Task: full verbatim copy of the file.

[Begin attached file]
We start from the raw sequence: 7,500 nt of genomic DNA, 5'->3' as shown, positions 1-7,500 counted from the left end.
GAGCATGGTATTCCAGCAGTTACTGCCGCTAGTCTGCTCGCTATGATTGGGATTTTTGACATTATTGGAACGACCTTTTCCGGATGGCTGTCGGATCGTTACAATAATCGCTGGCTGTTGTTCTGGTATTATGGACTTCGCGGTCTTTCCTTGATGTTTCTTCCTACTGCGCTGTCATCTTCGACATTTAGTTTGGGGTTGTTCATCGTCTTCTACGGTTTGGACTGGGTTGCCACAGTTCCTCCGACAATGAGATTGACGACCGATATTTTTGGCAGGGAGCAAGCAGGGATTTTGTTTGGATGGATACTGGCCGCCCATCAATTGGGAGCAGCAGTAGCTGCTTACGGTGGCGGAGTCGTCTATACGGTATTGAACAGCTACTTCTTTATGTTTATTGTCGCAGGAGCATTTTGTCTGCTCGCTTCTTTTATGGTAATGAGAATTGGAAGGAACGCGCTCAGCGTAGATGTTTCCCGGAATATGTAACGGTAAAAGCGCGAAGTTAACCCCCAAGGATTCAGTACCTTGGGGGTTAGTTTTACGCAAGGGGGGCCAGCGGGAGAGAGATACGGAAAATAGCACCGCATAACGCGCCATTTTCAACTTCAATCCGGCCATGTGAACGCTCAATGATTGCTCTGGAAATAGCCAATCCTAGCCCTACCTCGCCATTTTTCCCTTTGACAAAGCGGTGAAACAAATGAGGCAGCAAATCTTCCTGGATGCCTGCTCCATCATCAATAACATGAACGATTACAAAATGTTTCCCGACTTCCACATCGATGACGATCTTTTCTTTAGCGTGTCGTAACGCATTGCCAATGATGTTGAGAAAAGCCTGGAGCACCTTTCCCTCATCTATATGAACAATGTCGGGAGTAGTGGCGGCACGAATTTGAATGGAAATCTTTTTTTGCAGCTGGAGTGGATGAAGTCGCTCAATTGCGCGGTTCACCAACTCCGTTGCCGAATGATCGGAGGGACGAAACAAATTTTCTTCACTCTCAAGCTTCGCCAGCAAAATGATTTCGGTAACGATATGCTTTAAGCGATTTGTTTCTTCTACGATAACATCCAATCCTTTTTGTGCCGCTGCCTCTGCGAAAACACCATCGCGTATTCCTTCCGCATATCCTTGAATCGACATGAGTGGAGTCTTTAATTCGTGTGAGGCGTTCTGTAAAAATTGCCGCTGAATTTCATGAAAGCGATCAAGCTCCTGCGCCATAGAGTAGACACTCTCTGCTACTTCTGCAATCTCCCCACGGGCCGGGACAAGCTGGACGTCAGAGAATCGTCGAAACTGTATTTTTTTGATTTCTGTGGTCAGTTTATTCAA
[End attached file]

We start from the raw sequence: 7,500 nt of genomic DNA, 5'->3' as shown, positions 1-7,500 counted from the left end.
GAGCATGGTATTCCAGCAGTTACTGCCGCTAGTCTGCTCGCTATGATTGGGATTTTTGACATTATTGGAACGACCTTTTCCGGATGGCTGTCGGATCGTTACAATAATCGCTGGCTGTTGTTCTGGTATTATGGACTTCGCGGTCTTTCCTTGATGTTTCTTCCTACTGCGCTGTCATCTTCGACATTTAGTTTGGGGTTGTTCATCGTCTTCTACGGTTTGGACTGGGTTGCCACAGTTCCTCCGACAATGAGATTGACGACCGATATTTTTGGCAGGGAGCAAGCAGGGATTTTGTTTGGATGGATACTGGCCGCCCATCAATTGGGAGCAGCAGTAGCTGCTTACGGTGGCGGAGTCGTCTATACGGTATTGAACAGCTACTTCTTTATGTTTATTGTCGCAGGAGCATTTTGTCTGCTCGCTTCTTTTATGGTAATGAGAATTGGAAGGAACGCGCTCAGCGTAGATGTTTCCCGGAATATGTAACGGTAAAAGCGCGAAGTTAACCCCCAAGGATTCAGTACCTTGGGGGTTAGTTTTACGCAAGGGGGGCCAGCGGGAGAGAGATACGGAAAATAGCACCGCATAACGCGCCATTTTCAACTTCAATCCGGCCATGTGAACGCTCAATGATTGCTCTGGAAATAGCCAATCCTAGCCCTACCTCGCCATTTTTCCCTTTGACAAAGCGGTGAAACAAATGAGGCAGCAAATCTTCCTGGATGCCTGCTCCATCATCAATAACATGAACGATTACAAAATGTTTCCCGACTTCCACATCGATGACGATCTTTTCTTTAGCGTGTCGTAACGCATTGCCAATGATGTTGAGAAAAGCCTGGAGCACCTTTCCCTCATCTATATGAACAATGTCGGGAGTAGTGGCGGCACGAATTTGAATGGAAATCTTTTTTTGCAGCTGGAGTGGATGAAGTCGCTCAATTGCGCGGTTCACCAACTCCGTTGCCGAATGATCGGAGGGACGAAACAAATTTTCTTCACTCTCAAGCTTCGCCAGCAAAATGATTTCGGTAACGATATGCTTTAAGCGATTTGTTTCTTCTACGATAACATCCAATCCTTTTTGTGCCGCTGCCTCTGCGAAAACACCATCGCGTATTCCTTCCGCATATCCTTGAATCGACATGAGTGGAGTCTTTAATTCGTGTGAGGCGTTCTGTAAAAATTGCCGCTGAATTTCATGAAAGCGATCAAGCTCCTGCGCCATAGAGTAGACACTCTCTGCTACTTCTGCAATCTCCCCACGGGCCGGGACAAGCTGGACGTCAGAGAATCGTCGAAACTGTATTTTTTTGATTTCTGTGGTCAGTTTATTCAA